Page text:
In an interview with ZDF, Germany's public broadcaster, Mrs Merkel refuted suggestions that she would soon give up party chairmanship, holding firm against critics in her own party who have said that she has sold out in order to remain in power.
If the Social Democrats' members do not vote to back the coalition deal and Germany is forced to hold a new election, Merkel said she does not rule out again seeking another term as chancellor.
Christian von Stetten of Merkel's Christian Democrats (CDU) said lawmakers in parliament - not coalition negotiators - had the ultimate say on policies, and had gained power since elections a year ago because the coalition parties now hold only a slender majority.
"Now we need to show that we can start with a new team", she added.
The SPD and CDU both had their worst results for decades in the election, which catapulted the far-right Alternative for Germany (AfD) into parliament for the first time, with 94 seats.More news: Kim Jong Un invited South Korean president to North Korea, Seoul says
In November, her efforts to form a government with two smaller parties failed, leaving the country in political deadlock and prompting some members of her CDU party to demand a succession plan.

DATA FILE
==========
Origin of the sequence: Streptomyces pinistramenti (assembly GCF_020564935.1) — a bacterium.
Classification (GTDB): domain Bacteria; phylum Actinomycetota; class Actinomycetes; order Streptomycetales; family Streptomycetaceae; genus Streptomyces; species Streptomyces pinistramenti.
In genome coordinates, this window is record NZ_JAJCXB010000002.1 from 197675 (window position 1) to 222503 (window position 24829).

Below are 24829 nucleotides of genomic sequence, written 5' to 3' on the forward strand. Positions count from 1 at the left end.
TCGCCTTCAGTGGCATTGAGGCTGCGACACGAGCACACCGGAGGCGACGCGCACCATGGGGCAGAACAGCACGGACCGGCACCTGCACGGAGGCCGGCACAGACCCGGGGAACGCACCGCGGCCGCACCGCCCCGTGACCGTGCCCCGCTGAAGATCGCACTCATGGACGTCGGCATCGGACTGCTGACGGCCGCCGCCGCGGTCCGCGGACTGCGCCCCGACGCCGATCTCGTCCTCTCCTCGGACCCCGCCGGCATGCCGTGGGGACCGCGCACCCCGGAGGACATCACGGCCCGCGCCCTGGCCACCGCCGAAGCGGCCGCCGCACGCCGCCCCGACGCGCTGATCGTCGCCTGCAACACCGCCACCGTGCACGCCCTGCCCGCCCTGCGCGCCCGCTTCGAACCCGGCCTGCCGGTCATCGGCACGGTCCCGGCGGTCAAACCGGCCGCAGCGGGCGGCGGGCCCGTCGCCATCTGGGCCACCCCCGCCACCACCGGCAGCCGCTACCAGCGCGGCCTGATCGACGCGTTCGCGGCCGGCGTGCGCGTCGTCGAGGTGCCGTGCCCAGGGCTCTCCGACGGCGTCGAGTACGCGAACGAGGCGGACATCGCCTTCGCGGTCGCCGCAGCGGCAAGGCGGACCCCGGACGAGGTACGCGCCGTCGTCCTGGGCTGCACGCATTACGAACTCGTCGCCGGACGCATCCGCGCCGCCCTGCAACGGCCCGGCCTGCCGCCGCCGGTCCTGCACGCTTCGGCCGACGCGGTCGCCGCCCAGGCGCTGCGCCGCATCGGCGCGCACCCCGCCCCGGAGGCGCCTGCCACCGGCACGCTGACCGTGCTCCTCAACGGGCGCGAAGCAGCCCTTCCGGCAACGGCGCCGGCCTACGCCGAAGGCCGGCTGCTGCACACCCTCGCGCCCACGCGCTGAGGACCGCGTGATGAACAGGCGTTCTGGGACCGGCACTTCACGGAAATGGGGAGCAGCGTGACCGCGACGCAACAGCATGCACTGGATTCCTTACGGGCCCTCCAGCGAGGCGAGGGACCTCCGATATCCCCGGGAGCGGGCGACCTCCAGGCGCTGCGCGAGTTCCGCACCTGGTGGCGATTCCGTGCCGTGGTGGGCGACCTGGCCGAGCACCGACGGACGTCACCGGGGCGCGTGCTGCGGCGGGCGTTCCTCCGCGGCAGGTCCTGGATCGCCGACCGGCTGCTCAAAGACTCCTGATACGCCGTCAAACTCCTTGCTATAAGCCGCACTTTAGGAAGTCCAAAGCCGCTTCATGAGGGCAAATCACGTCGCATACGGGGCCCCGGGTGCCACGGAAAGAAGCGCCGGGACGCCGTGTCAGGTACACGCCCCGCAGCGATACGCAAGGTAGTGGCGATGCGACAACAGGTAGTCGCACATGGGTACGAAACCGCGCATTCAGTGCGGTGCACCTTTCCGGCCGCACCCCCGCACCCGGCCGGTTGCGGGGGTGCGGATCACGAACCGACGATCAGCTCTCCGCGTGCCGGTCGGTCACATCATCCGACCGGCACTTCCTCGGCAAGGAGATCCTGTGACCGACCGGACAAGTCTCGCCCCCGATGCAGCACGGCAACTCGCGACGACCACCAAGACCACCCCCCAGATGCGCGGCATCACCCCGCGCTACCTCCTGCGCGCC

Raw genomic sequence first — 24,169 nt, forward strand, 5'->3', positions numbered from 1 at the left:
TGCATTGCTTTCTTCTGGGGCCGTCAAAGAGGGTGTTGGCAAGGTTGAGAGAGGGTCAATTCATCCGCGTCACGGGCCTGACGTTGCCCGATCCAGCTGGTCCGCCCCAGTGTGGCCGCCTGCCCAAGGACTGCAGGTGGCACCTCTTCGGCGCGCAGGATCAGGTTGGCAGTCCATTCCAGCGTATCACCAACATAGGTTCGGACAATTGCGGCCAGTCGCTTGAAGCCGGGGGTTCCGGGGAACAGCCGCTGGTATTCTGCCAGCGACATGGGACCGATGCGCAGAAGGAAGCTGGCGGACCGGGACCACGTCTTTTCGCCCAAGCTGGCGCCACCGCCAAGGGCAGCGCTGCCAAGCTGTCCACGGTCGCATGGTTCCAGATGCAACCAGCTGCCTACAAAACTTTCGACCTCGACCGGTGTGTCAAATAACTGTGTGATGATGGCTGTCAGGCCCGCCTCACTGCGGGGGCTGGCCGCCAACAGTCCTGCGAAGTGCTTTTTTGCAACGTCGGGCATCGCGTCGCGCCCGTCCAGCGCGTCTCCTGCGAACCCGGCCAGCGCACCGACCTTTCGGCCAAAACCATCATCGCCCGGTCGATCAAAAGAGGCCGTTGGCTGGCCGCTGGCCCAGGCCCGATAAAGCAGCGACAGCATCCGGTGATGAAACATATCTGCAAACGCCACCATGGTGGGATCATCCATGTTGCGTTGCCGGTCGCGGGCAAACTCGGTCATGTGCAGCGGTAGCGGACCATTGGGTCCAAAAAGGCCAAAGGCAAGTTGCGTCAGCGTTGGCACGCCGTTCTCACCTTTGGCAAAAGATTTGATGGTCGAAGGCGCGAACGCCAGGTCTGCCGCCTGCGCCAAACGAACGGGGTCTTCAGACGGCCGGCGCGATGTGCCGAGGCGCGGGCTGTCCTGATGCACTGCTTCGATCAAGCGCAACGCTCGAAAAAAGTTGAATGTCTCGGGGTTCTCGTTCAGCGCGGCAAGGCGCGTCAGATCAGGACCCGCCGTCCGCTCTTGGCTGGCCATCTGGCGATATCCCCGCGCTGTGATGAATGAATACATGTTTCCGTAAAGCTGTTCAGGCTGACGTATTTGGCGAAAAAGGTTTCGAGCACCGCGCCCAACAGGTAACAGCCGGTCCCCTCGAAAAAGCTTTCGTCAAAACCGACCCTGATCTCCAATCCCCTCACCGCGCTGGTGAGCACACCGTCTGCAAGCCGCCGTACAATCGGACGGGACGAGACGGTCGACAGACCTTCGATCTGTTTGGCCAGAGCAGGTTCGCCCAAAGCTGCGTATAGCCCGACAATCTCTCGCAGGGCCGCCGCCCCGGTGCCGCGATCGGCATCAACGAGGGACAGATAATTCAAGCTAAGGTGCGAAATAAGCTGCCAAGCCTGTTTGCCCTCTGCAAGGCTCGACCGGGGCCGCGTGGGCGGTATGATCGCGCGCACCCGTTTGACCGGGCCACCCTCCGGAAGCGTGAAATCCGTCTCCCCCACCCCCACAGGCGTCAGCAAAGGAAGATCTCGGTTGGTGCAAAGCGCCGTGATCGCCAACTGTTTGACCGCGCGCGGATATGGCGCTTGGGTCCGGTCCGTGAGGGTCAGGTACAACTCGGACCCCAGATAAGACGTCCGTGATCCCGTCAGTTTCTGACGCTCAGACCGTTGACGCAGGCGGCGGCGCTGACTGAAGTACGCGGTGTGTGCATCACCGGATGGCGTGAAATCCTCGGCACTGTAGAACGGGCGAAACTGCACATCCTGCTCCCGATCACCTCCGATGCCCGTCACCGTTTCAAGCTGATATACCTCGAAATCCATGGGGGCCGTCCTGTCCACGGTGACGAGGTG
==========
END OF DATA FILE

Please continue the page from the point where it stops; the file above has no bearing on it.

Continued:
"I understand the disappointment", she said, but stressed that she "naturally" planned to stick with her pledge to stay on for four years as chancellor and party chief rather than make way for a successor before the end of the term.
Merkel is anxious to get a government in place and end more than four months of political limbo in Europe's largest economy.
Even that may prove optimistic if SPD leader Martin Schulz fails to persuade his party's 464,000 members to ratify the deal in a postal ballot, whose result will be announced on March 4.
A survey of 5,127 voters conducted by pollster Civey on Wednesday for t-online indicated that nearly 60% of SPD supporters want the party's members to back the coalition deal.More news: Pence: Allies remain united on N. Korea
She rejected a suggestion that generous concessions to the SPD had weakened her position in the CDU, saying she had chose to cut a deal for the sake of Germany.
Handing over the finance ministry - long the domain of Merkel lieutenant and fiscal hawk Wolfgang Schaeuble - "was one concession too many", fumed lawmaker Wolfgang Bosbach, reflecting a widely held view in the conservative party. "I belong to those people who keep their promises".
The governor of Schleswig-Holstein state, Daniel Guenther, said earlier in daily Die Welt that "we need new faces" in the Cabinet.
He said the SPD were also for sound finances and would preserve Schaeuble's balanced budget policy.More news: Winter Olympics 2018: South Korean figure skater Yura Min's wardrobe malfunction
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